This question is somewhat replated to this and this for Elisp. Basically, how is the back-quote read and evaluated? What processes are happening? And does the standard say anything about it?

Here is what I would expect, but it doesn't happen: symbol ` is a reader-macro and is translated into some kind of (BACKQUOTE ...) macro/special form (similarly to ' being translated to (QUOTE ...)). This doesn't happen, and, in fact, Common Lisp doesn't even have a BACKQUOTE macro.

What is happening (SBCL):

CL-USER> (defparameter *q* (read-from-string "`(a b ,c)"))
CL-USER> *q*
`(A B ,C)
CL-USER> (car *q*)
CL-USER> (cdr *q*)
((A B ,C))

Something different from expected, but OK. Now, ,C is an interesting beast on its own:

CL-USER> (type-of (third (cadr *q*)))

If there are no comma-symbols, evaluating the read expression is fine:

CL-USER> (eval (read-from-string "`(a b c)"))
(A B C)

But if I want to evaluate the original expression even with local binding for C, there is a problem:

(let ((c 10)) (eval (read-from-string "`(a b ,c)")))
; in: LET ((C 10))
;     (LET ((C 10))
;       (EVAL (READ-FROM-STRING "`(a b ,c)")))
;   The variable C is defined but never used.
; compilation unit finished
;   caught 1 STYLE-WARNING condition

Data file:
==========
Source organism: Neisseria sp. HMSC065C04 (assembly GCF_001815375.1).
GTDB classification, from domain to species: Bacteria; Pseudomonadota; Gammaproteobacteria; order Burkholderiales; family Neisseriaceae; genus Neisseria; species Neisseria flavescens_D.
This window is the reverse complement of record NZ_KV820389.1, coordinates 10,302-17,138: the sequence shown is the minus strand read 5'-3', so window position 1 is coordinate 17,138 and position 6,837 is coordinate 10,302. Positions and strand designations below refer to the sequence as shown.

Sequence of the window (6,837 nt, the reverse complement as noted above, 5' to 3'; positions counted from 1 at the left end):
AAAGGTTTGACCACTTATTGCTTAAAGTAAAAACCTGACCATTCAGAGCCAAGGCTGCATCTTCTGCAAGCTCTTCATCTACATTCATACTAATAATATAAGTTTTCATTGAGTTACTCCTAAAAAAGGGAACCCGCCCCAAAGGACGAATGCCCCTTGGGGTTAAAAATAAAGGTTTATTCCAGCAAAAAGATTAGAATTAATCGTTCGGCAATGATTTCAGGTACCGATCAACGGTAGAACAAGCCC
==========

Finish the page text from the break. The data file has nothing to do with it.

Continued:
; Evaluation aborted on #<UNBOUND-VARIABLE C {1007A3B2F3}>.

This means that EVAL didn't pick up the environment in which C is bound.

PS. Interestingly enough, in Elisp this works.

  • @RainerJoswig are "standard macro character" and "reader macro" the same thing or am I confused about them? – mobiuseng Mar 5 '16 at 11:26
  • 1
    'standard macro character' means that a character is a macro character defined by the standard. The CLHS glossary: macro character n. a character which, when encountered by the Lisp reader in its main dispatch loop, introduces a reader macro. – Rainer Joswig Mar 5 '16 at 11:32
  • 2
    For technical details you can also look at how your implementation manipulates quasiquotes as welll as Faré quasiquotes. – coredump Mar 5 '16 at 11:50


Backquote is a standard macro character in Common Lisp.

In Common Lisp the representation of a backquote expression is undefined. Implementations actually use different representations. What you see for SBCL is implementation specific.


The problem you have with eval is fully unrelated to the reader or backquote expressions:

? (let ((c 10))
    (eval '(list 'a 'b c)))

Error: The variable C is unbound.

In Common Lisp EVAL is using the dynamic environment and the null lexical environment for evaluation of forms. Above lexical environment, where c is bound to 10, is not used.

But the dynamic binding is. We need to declare the variable to be special:

? (let ((c 10))
    (declare (special c))
    (eval '(list 'a 'b c)))
(A B 10)

Thus this works, too:

? (let ((c 10))
    (declare (special c))
    (eval (read-from-string "`(a b ,c)")))
(A B 10)

Emacs Lisp had/has dynamic binding by default (though GNU Emacs now also supports lexical binding). Common Lisp has lexical binding by default.

  • I didn't know about EVAL using null lexical environment. Thanks! – mobiuseng Mar 5 '16 at 11:29

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